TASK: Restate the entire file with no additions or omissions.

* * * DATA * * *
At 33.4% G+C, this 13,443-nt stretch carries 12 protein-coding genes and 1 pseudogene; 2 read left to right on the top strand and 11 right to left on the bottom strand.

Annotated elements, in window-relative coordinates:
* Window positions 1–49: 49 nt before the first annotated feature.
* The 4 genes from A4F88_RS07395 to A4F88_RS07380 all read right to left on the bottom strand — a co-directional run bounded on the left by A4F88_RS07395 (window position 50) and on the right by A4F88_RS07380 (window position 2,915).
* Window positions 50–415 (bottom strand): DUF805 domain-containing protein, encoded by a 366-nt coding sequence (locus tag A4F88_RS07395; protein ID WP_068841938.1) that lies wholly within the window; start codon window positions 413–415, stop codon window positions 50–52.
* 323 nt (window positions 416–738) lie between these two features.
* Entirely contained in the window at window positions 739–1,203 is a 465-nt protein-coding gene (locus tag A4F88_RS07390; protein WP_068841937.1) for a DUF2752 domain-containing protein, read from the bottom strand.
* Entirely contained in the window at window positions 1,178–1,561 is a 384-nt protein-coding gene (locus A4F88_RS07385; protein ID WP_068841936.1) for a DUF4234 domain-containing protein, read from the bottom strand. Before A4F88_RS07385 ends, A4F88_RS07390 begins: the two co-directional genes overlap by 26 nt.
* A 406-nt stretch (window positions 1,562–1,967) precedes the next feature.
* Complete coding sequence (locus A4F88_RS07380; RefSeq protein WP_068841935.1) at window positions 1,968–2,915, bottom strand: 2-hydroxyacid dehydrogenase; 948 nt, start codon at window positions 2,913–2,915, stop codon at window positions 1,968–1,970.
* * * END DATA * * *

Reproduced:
At 33.4% G+C, this 13,443-nt stretch carries 12 protein-coding genes and 1 pseudogene; 2 read left to right on the top strand and 11 right to left on the bottom strand.

Annotated elements, in window-relative coordinates:
* Window positions 1–49: 49 nt before the first annotated feature.
* The 4 genes from A4F88_RS07395 to A4F88_RS07380 all read right to left on the bottom strand — a co-directional run bounded on the left by A4F88_RS07395 (window position 50) and on the right by A4F88_RS07380 (window position 2,915).
* Window positions 50–415 (bottom strand): DUF805 domain-containing protein, encoded by a 366-nt coding sequence (locus tag A4F88_RS07395; protein ID WP_068841938.1) that lies wholly within the window; start codon window positions 413–415, stop codon window positions 50–52.
* 323 nt (window positions 416–738) lie between these two features.
* Entirely contained in the window at window positions 739–1,203 is a 465-nt protein-coding gene (locus tag A4F88_RS07390; protein WP_068841937.1) for a DUF2752 domain-containing protein, read from the bottom strand.
* Entirely contained in the window at window positions 1,178–1,561 is a 384-nt protein-coding gene (locus A4F88_RS07385; protein ID WP_068841936.1) for a DUF4234 domain-containing protein, read from the bottom strand. Before A4F88_RS07385 ends, A4F88_RS07390 begins: the two co-directional genes overlap by 26 nt.
* A 406-nt stretch (window positions 1,562–1,967) precedes the next feature.
* Complete coding sequence (locus A4F88_RS07380; RefSeq protein WP_068841935.1) at window positions 1,968–2,915, bottom strand: 2-hydroxyacid dehydrogenase; 948 nt, start codon at window positions 2,913–2,915, stop codon at window positions 1,968–1,970.